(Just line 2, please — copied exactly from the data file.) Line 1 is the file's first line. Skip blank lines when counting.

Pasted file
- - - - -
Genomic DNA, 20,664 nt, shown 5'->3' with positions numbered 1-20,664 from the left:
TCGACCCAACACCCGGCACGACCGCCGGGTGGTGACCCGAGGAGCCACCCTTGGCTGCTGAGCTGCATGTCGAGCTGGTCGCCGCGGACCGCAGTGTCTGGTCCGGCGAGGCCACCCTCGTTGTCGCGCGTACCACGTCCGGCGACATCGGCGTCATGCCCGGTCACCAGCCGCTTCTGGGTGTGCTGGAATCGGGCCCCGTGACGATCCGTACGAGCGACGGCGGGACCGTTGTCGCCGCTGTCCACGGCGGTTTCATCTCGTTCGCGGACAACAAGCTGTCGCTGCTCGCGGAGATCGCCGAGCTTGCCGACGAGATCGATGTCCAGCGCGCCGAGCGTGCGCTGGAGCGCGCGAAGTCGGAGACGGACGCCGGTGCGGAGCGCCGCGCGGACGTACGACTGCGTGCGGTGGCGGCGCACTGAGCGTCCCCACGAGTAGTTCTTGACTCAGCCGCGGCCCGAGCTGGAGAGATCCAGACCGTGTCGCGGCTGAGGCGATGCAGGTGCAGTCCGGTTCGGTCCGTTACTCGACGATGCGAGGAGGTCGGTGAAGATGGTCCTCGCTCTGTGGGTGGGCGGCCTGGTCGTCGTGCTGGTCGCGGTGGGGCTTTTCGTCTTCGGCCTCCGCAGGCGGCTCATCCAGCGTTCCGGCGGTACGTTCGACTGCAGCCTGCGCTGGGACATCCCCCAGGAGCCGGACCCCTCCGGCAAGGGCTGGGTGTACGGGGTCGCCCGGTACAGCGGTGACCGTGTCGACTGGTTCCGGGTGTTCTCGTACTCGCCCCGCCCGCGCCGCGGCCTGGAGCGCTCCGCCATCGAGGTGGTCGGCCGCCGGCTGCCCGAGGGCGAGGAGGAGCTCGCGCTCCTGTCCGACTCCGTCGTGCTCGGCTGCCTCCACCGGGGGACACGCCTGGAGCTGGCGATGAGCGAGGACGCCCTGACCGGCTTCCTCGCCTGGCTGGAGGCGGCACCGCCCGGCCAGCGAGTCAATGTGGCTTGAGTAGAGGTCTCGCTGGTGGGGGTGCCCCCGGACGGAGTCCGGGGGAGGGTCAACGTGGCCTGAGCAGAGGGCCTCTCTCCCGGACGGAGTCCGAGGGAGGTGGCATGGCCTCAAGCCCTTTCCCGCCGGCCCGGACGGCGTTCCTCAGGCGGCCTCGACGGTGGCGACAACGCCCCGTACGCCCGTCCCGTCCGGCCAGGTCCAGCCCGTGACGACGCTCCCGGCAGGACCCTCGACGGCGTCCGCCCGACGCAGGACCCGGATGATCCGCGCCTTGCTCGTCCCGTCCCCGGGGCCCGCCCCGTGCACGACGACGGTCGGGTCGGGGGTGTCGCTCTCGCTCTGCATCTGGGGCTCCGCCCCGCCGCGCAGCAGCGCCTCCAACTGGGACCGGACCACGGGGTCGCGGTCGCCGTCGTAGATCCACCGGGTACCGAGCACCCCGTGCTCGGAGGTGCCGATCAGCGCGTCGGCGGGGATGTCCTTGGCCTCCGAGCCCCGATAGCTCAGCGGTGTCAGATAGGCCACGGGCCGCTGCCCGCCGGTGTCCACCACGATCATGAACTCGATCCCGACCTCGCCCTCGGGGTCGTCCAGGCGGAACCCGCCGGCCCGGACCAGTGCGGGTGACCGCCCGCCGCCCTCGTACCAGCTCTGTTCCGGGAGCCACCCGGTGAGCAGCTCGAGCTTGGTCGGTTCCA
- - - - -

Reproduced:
TCGACCCAACACCCGGCACGACCGCCGGGTGGTGACCCGAGGAGCCACCCTTGGCTGCTGAGCTGCATGTCGAGCTGGTCGCCGCGGACCGCAGTGTCTGGTCCGGCGAGGCCACCCTCGTTGTCGCGCGTACCACGTCCGGCGACATCGGCGTCATGCCCGGTCACCAGCCGCTTCTGGGTGTGCTGGAATCGGGCCCCGTGACGATCCGTACGAGCGACGGCGGGACCGTTGTCGCCGCTGTCCACGGCGGTTTCATCTCGTTCGCGGACAACAAGCTGTCGCTGCTCGCGGAGATCGCCGAGCTTGCCGACGAGATCGATGTCCAGCGCGCCGAGCGTGCGCTGGAGCGCGCGAAGTCGGAGACGGACGCCGGTGCGGAGCGCCGCGCGGACGTACGACTGCGTGCGGTGGCGGCGCACTGAGCGTCCCCACGAGTAGTTCTTGACTCAGCCGCGGCCCGAGCTGGAGAGATCCAGACCGTGTCGCGGCTGAGGCGATGCAGGTGCAGTCCGGTTCGGTCCGTTACTCGACGATGCGAGGAGGTCGGTGAAGATGGTCCTCGCTCTGTGGGTGGGCGGCCTGGTCGTCGTGCTGGTCGCGGTGGGGCTTTTCGTCTTCGGCCTCCGCAGGCGGCTCATCCAGCGTTCCGGCGGTACGTTCGACTGCAGCCTGCGCTGGGACATCCCCCAGGAGCCGGACCCCTCCGGCAAGGGCTGGGTGTACGGGGTCGCCCGGTACAGCGGTGACCGTGTCGACTGGTTCCGGGTGTTCTCGTACTCGCCCCGCCCGCGCCGCGGCCTGGAGCGCTCCGCCATCGAGGTGGTCGGCCGCCGGCTGCCCGAGGGCGAGGAGGAGCTCGCGCTCCTGTCCGACTCCGTCGTGCTCGGCTGCCTCCACCGGGGGACACGCCTGGAGCTGGCGATGAGCGAGGACGCCCTGACCGGCTTCCTCGCCTGGCTGGAGGCGGCACCGCCCGGCCAGCGAGTCAATGTGGCTTGAGTAGAGGTCTCGCTGGTGGGGGTGCCCCCGGACGGAGTCCGGGGGAGGGTCAACGTGGCCTGAGCAGAGGGCCTCTCTCCCGGACGGAGTCCGAGGGAGGTGGCATGGCCTCAAGCCCTTTCCCGCCGGCCCGGACGGCGTTCCTCAGGCGGCCTCGACGGTGGCGACAACGCCCCGTACGCCCGTCCCGTCCGGCCAGGTCCAGCCCGTGACGACGCTCCCGGCAGGACCCTCGACGGCGTCCGCCCGACGCAGGACCCGGATGATCCGCGCCTTGCTCGTCCCGTCCCCGGGGCCCGCCCCGTGCACGACGACGGTCGGGTCGGGGGTGTCGCTCTCGCTCTGCATCTGGGGCTCCGCCCCGCCGCGCAGCAGCGCCTCCAACTGGGACCGGACCACGGGGTCGCGGTCGCCGTCGTAGATCCACCGGGTACCGAGCACCCCGTGCTCGGAGGTGCCGATCAGCGCGTCGGCGGGGATGTCCTTGGCCTCCGAGCCCCGATAGCTCAGCGGTGTCAGATAGGCCACGGGCCGCTGCCCGCCGGTGTCCACCACGATCATGAACTCGATCCCGACCTCGCCCTCGGGGTCGTCCAGGCGGAACCCGCCGGCCCGGACCAGTGCGGGTGACCGCCCGCCGCCCTCGTACCAGCTCTGTTCCGGGAGCCACCCGGTGAGCAGCTCGAGCTTGGTCGGTTCCA